We climb higher to 2100 MSL in the Himalayan Foothills two reach snow covered Pangot. Our target species here are the Kokals Pheasant, Chir Pheasant, Himalayan and Eurasian Vultures, Bearded Eagle, buntings, thrushes,
tits and many more. A two day stay accords sightings of unique birds which are altitude migrants.
The drive to Corbett Tiger Reserve is a pleasant eighty km via Kaladungi the home town of legendary Jim Corbett. The avi fauna begins to change as we descend towards the plains. The fantastic tiger landscape has more
than five hundred avian species to sight. We stay at the Dhikala Complex while in the park and look for tigers and other mammals besides avian species.
The foothills are frequented by species from the plains as well as the altitude migrants from the Himalayan Landscape. We search for the Siberian ruby throat, paradise flycatchers, Niltavas, flycatchers, wren warblers,
laughing thrushes, bulbuls, nuthatches, woodpeckers and many more.
We than move to outskirts of Corbett to search for more species. The trip is full of excitement a midst tigers and elephants. We visit Mohaan, Lal Dang, river banks of Kosi, Kumeria and Sita Vani for some amazing discoveries.
The fortnight long trip ended as we headed back to New Delhi. Happy that the extensive
birding tour package organized by India Footprints was a great success. All around the tour we were assisted by local guides very familiar with the regions. We stayed at the finest lodges with great service, food and friendly staff.
Every year as winter sets in I look forward to exciting ornithological trips in India as tour leader and birder.
August 19, 2015
A four hour drive through picturesque Umaria Forests takes one to Bandhavgarh after landing at Jabalpur Airport. Albeit one comes across lot of denuded patches the remaining low lying hills with good forest cover create
a pleasing picture. Once teeming with wilderness and forests the region has lost its sheen. Like every where else the reserve forests are slowly turning into green deserts. The wildlife is badly decimated thanks to indiscriminate poaching which still goes
The long continues stretch takes an abrupt turn at Shahpura township. This place hosts the famous Ghagua Fossil National Park. The plant fossil date back to 60 million years whence the tectonic plates became active.
Another fifty km of drive takes you to Umaria rail head. Close to Bandhavgarh National Park the forests appear some distance from here. A good thirty two kilometer drive takes you to the Tala Gate. This is a premium tourism zone in the land of the tiger. The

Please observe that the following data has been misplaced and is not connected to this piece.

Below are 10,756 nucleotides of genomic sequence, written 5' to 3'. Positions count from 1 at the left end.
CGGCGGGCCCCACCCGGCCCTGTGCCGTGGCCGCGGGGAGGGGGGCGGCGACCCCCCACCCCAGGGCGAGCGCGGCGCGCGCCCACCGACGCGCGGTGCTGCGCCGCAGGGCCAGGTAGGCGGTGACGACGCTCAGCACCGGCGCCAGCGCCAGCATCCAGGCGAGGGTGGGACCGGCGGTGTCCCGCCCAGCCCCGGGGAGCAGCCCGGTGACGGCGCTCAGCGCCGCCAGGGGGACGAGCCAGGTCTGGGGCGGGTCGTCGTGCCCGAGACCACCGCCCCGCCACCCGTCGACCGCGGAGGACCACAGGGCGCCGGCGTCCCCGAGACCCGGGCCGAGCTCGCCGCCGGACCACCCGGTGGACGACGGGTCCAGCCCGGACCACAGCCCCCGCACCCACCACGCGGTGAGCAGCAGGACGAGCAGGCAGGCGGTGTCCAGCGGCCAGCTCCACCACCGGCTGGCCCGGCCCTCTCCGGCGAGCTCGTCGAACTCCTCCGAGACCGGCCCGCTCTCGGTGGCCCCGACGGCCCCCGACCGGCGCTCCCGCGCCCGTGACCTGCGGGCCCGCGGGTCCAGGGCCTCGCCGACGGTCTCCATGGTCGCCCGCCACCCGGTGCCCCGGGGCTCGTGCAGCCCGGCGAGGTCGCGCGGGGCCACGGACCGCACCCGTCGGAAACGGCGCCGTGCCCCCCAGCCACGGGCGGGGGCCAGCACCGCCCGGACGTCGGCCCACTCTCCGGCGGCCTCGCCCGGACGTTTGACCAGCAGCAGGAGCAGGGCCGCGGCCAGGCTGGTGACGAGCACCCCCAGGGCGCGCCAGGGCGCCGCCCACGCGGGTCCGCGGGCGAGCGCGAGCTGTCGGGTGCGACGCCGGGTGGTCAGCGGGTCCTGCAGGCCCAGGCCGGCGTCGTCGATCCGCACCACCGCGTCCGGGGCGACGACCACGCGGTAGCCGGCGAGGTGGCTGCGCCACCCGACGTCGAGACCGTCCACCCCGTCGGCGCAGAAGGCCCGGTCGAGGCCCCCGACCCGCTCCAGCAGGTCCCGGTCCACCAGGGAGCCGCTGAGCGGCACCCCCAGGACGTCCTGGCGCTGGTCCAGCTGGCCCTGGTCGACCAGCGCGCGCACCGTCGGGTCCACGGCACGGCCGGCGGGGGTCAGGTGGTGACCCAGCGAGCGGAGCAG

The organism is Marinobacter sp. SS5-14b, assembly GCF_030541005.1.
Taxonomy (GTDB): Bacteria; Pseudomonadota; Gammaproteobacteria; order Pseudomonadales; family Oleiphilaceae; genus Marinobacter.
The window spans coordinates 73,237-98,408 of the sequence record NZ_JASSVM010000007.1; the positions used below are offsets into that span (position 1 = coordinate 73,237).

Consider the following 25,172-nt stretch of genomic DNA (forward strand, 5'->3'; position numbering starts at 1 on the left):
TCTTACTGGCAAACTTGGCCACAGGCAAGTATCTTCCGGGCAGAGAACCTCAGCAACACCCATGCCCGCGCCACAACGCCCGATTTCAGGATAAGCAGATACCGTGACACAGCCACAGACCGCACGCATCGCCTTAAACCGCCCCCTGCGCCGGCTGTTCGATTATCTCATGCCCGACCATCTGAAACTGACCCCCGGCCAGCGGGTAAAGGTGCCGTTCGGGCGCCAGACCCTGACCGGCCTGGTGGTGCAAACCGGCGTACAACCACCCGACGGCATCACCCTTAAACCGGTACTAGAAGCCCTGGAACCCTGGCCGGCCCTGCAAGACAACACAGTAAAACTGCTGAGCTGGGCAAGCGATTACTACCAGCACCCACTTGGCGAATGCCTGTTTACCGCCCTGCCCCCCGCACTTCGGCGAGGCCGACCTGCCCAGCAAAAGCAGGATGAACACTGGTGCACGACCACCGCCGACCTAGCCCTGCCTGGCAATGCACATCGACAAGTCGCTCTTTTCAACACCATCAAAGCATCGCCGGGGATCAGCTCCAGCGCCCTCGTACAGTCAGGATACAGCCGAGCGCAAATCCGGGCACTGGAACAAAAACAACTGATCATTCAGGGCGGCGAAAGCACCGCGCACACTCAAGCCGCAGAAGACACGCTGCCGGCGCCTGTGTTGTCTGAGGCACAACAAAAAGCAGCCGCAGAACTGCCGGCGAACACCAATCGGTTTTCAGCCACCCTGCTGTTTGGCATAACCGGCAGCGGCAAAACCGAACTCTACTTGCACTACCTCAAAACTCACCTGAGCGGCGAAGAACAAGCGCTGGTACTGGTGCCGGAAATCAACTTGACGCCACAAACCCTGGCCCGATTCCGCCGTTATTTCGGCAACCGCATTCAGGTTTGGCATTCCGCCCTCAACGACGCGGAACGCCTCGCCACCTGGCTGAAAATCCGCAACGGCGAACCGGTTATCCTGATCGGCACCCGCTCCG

tiger landscape stretches to about 1100 sq.km an area under the Project Tiger.
Bandhavgarh is one of the most picturesque park in India. Small as compared to many it contains high density of tigers. It is also an excellent breeding ground for the big cats and other mammals. The stunning biodiversity
encompasses all forms of wildlife from microbes to giant gaurs. The Indian bison as they are called had become locally extinct some years back due to disease prevalence.
Translocation of gaurs from nearby Kanha National Park is a major success story. The park is home to other mammals like the sambar, leopard, barking deer, sloth bear, spotted deer, four horned deer, langur, rhesus macaque,
wild boar, dhole and many small nocturnal ones.
Excellent bird life prevails especially the forest species. Unfortunately bird watching is much neglected under the shadow of the majestic tiger. Reptiles, insects and many other forms of diverse life thrives in this
Bandhavgarh is home to some ancient relics of civilizations dating back to two thousand years. The fort complex is magnificent, a visit offers sight of Vishnu Idols in stone in zoomorphic forms. The large reservoirs,
fort in ruins, Hindu temples and intervening forests and grasslands all create exotic ambiance. The low lying Bandhavgarh Mountain offers a view of the park. A panoramic grandeur which leaves the visitors spellbound. Midway up the ascent is Sesh Shaiyya esoteric
and remote the pool is surrounded by ferns and grasses with springs. The dense canopy and the grove accord amazing serenity to the visitors. The reclining Vishnu is carved out of an igneous rock and is twenty feet long.
Jungle roads enable the tourists to cover a large cross section of the forests. This is the tiger safari that lets you seen the beast in the wild. A drive yields much more deer, wild boar and langur the ubiquitous fauna
of the reserve. Three species of antelope can be seen here namely Nilgai, Four horned Deer and the Indian Gazelle.
For the more attentive plethora of avian species mesmerizes with their startling colors. More than two hundred and fifty species inhabit this National Park many of which are migrant.
The park is open throughout now but during the monsoon only buffer zone safaris are available. Post monsoon all the three core zones are open for tourism. While photographers tolerate the intense heat of the summers,